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Community-Based Research as a Mechanism to Reduce Environmental Health Disparities in American Indian and Alaska Native Communities

Office of Research and Development, National Center for Environmental Research, United States Environmental Protection Agency, 1200 Pennsylvania Avenue, N.W., Washington, DC 20460, USA
College of Engineering, Montana State University, Bozeman, MT 59717, USA
Apsaalooke Water and Wastewater Authority, Crow Environmental Health Steering Committee/Little Big Horn College, Crow Agency, MT 59022, USA
Center for Biofilm Engineering, Montana State University, Bozeman, MT 59717, USA
School of Health Professions, Shenandoah University, 1460 University Drive, Winchester, VA 22601, USA
Plants for Human Health Institute, North Carolina State University, N.C. Research Campus, 600 Laureate Way, Kannapolis, NC 28081, USA
Alaska Native Tribal Health Consortium, 3900 Ambassador Drive, Anchorage, AK 99508, USA
Tribal Historic Preservation Officer, Swinomish Indian Tribal Community, 11430 Moorage Way, La Conner, WA 98257, USA
Environmental Health Analyst, Department of Social Services, Swinomish Indian Tribal Community, 17337 Reservation Road, La Conner, WA 98257, USA
Author to whom correspondence should be addressed.
These authors contributed equally to this work.
Academic Editor: Paul B. Tchounwou
Int. J. Environ. Res. Public Health 2015, 12(4), 4076-4100;
Received: 7 February 2015 / Revised: 21 March 2015 / Accepted: 2 April 2015 / Published: 13 April 2015
(This article belongs to the Special Issue Eliminating Health Disparities to Achieve Health Equity)
PDF [987 KB, uploaded 15 April 2015]


Racial and ethnic minority communities, including American Indian and Alaska Natives, have been disproportionately impacted by environmental pollution and contamination. This includes siting and location of point sources of pollution, legacies of contamination of drinking and recreational water, and mining, military and agricultural impacts. As a result, both quantity and quality of culturally important subsistence resources are diminished, contributing to poor nutrition and obesity, and overall reductions in quality of life and life expectancy. Climate change is adding to these impacts on Native American communities, variably causing drought, increased flooding and forced relocation affecting tribal water resources, traditional foods, forests and forest resources, and tribal health. This article will highlight several extramural research projects supported by the United States Environmental Protection Agency (USEPA) Science to Achieve Results (STAR) tribal environmental research grants as a mechanism to address the environmental health inequities and disparities faced by tribal communities. The tribal research portfolio has focused on addressing tribal environmental health risks through community based participatory research. Specifically, the STAR research program was developed under the premise that tribal populations may be at an increased risk for environmentally-induced diseases as a result of unique subsistence and traditional practices of the tribes and Alaska Native villages, community activities, occupations and customs, and/or environmental releases that significantly and disproportionately impact tribal lands. Through a series of case studies, this article will demonstrate how grantees—tribal community leaders and members and academic collaborators—have been addressing these complex environmental concerns by developing capacity, expertise and tools through community-engaged research. View Full-Text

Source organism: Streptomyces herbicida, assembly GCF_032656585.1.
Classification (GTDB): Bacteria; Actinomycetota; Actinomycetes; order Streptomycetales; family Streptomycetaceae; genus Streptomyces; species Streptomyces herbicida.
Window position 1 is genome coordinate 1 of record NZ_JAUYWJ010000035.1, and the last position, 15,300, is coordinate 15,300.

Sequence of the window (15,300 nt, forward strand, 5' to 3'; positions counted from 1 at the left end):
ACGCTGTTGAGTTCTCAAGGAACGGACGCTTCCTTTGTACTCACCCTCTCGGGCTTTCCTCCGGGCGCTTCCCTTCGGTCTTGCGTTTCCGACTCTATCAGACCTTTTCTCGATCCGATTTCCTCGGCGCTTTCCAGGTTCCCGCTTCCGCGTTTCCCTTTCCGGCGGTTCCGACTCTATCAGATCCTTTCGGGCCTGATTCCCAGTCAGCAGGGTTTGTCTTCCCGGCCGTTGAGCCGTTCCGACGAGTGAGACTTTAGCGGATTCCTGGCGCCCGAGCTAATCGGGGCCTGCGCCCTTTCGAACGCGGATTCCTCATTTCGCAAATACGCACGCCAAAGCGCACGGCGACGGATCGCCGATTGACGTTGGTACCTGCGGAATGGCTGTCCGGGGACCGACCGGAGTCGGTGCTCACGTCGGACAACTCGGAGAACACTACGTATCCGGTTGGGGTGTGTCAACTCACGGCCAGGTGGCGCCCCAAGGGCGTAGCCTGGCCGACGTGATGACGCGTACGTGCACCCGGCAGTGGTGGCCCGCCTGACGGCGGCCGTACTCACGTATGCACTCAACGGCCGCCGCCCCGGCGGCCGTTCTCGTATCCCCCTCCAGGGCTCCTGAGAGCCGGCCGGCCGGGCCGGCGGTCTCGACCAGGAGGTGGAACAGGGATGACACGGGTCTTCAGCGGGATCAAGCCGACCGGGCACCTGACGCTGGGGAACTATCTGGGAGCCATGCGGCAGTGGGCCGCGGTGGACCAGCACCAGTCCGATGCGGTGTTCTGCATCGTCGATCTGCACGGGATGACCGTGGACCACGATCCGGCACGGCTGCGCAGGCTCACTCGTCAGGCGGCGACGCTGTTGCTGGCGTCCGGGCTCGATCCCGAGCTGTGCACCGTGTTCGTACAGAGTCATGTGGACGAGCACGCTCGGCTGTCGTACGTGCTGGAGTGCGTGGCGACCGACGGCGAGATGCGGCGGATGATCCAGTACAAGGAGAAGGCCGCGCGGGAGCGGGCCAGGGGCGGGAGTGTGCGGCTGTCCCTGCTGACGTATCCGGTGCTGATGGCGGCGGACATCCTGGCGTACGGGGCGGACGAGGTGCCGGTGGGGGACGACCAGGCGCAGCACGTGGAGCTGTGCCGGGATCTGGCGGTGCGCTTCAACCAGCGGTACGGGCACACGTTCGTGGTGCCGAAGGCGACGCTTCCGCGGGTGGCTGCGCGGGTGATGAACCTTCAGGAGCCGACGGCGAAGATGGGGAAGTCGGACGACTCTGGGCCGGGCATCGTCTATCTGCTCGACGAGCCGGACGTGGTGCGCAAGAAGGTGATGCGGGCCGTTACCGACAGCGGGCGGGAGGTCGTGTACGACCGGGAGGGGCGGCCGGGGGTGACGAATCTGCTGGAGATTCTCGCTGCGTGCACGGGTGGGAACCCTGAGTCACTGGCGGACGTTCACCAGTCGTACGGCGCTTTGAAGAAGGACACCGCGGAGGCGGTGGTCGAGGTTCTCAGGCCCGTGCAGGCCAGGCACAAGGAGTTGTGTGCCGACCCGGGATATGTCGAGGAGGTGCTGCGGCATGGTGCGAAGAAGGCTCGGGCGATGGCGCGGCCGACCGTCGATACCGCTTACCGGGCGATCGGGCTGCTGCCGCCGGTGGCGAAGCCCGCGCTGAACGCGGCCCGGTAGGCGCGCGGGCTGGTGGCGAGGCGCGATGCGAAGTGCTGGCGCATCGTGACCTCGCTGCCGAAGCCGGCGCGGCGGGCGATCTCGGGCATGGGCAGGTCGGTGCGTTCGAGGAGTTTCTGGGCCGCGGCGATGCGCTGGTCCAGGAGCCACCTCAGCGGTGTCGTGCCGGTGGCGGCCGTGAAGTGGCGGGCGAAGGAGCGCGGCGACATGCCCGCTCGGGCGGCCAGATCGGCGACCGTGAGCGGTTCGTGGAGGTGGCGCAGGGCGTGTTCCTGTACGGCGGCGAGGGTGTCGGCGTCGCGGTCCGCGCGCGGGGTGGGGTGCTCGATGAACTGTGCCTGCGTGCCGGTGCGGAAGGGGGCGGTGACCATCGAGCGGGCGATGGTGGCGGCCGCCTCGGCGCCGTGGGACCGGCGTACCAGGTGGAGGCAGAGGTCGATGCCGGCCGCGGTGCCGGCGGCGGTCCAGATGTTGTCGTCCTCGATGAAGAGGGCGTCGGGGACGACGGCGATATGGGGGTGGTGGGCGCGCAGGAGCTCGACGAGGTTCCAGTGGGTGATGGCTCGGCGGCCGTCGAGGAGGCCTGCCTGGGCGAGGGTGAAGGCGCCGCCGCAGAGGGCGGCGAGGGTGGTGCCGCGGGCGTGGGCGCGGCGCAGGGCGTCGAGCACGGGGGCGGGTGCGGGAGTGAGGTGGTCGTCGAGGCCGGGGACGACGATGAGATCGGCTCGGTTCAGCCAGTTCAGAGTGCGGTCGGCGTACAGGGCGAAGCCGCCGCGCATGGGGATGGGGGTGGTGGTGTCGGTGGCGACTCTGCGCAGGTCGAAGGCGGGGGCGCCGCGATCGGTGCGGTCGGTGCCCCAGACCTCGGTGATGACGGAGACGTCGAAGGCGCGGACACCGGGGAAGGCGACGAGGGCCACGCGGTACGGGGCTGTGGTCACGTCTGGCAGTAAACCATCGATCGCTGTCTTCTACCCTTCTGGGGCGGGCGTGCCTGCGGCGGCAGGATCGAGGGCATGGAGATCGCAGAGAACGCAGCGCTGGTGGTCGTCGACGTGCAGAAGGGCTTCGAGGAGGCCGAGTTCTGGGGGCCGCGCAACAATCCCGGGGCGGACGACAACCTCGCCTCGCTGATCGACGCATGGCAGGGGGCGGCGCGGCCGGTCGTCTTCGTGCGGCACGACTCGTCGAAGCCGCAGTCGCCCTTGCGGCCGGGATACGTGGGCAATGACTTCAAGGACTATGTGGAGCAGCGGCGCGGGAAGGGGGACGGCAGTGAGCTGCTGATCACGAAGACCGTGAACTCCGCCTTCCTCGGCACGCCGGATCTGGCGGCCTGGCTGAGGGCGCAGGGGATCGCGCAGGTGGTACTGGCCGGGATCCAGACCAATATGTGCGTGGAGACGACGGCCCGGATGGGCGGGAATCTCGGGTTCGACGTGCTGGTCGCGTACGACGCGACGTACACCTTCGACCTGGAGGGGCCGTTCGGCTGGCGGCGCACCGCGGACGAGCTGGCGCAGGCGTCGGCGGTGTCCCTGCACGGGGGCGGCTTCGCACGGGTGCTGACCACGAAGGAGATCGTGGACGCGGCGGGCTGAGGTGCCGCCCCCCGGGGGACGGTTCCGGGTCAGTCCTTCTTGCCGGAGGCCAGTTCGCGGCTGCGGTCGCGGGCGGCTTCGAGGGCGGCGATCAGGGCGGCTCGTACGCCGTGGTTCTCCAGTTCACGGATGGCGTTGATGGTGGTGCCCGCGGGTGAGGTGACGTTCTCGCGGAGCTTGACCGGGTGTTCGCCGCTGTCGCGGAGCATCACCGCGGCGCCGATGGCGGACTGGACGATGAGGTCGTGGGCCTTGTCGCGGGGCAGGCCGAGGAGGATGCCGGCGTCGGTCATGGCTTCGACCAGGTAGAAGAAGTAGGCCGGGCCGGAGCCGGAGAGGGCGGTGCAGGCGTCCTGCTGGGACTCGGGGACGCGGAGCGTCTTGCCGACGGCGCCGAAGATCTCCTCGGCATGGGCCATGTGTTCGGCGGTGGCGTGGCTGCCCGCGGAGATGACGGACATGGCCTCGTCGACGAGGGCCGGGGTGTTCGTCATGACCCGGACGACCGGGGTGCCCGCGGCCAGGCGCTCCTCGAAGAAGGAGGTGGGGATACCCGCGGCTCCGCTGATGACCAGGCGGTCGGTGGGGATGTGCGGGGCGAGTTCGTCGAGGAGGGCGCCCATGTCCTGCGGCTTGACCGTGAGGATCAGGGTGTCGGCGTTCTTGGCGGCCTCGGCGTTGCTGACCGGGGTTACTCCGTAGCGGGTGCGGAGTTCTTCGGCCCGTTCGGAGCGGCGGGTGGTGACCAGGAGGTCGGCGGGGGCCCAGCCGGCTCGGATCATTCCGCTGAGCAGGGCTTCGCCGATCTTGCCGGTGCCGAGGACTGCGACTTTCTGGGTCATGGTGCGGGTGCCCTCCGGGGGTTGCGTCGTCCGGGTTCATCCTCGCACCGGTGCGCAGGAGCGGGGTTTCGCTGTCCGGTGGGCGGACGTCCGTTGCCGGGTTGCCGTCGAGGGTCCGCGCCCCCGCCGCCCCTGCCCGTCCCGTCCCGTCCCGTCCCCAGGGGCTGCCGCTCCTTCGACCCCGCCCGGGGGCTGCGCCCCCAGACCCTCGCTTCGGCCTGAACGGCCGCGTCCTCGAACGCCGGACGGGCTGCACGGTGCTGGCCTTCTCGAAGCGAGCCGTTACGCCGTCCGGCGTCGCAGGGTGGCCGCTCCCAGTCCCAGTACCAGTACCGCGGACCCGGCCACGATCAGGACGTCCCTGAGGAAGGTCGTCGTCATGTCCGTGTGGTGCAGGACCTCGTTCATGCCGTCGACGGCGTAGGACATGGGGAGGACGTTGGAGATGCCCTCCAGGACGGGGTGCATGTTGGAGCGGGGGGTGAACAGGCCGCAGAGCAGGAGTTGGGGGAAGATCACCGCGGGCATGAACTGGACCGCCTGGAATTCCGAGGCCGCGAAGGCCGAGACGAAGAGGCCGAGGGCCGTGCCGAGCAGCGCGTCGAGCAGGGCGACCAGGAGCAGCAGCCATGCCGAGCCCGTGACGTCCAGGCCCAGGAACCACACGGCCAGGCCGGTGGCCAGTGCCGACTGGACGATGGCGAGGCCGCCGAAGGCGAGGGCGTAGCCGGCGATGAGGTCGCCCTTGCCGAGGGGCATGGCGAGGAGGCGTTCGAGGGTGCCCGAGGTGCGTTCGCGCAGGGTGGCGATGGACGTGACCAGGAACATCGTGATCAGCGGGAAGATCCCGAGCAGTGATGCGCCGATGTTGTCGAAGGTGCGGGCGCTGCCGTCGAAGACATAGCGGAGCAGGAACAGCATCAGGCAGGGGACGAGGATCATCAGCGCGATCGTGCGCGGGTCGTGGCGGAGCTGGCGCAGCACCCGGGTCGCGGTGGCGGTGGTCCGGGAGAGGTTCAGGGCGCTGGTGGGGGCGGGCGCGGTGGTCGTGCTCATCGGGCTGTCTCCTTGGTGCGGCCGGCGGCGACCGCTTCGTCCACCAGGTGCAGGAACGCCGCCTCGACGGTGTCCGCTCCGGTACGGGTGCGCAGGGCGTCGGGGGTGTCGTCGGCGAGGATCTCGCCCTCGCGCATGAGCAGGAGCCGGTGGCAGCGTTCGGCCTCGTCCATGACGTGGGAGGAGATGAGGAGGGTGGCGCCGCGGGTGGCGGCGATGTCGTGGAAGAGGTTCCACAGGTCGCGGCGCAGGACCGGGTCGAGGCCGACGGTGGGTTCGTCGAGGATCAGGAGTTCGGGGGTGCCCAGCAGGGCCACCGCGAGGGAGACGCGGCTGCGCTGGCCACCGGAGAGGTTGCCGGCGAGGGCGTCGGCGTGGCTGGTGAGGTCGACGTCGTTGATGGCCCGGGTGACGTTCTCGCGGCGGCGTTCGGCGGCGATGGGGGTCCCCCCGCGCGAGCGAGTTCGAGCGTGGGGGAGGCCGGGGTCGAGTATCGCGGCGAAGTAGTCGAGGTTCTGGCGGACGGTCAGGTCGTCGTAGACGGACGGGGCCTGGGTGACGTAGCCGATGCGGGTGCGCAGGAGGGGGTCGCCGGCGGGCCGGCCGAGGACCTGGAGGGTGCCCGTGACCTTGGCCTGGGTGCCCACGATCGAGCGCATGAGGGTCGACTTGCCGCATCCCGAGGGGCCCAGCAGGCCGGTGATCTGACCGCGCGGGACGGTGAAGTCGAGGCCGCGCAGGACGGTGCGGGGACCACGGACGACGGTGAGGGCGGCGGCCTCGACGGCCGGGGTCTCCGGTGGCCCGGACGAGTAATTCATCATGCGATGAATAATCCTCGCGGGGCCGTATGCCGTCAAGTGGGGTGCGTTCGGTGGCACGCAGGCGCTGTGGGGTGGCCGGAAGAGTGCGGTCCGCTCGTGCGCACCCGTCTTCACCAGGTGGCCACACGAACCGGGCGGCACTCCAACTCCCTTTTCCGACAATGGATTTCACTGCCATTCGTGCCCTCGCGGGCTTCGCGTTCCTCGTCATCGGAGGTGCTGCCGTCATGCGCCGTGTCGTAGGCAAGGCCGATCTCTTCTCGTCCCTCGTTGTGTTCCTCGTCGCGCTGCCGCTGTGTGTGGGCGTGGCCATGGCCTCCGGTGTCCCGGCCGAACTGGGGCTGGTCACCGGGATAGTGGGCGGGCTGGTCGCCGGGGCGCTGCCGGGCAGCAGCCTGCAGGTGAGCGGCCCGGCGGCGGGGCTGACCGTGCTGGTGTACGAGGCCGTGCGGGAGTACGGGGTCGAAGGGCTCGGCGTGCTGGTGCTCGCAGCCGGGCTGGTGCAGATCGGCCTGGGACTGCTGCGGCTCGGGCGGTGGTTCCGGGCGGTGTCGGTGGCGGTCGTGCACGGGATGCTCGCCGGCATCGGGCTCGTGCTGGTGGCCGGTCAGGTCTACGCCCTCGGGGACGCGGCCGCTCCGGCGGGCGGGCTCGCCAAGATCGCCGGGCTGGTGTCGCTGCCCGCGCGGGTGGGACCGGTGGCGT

Keywords: American Indian and Alaska Native (AIAN); tribal communities; Community-Based Participatory Research (CBPR) American Indian and Alaska Native (AIAN); tribal communities; Community-Based Participatory Research (CBPR)

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McOliver, C.A.; Camper, A.K.; Doyle, J.T.; Eggers, M.J.; Ford, T.E.; Lila, M.A.; Berner, J.; Campbell, L.; Donatuto, J. Community-Based Research as a Mechanism to Reduce Environmental Health Disparities in American Indian and Alaska Native Communities. Int. J. Environ. Res. Public Health 2015, 12, 4076-4100.

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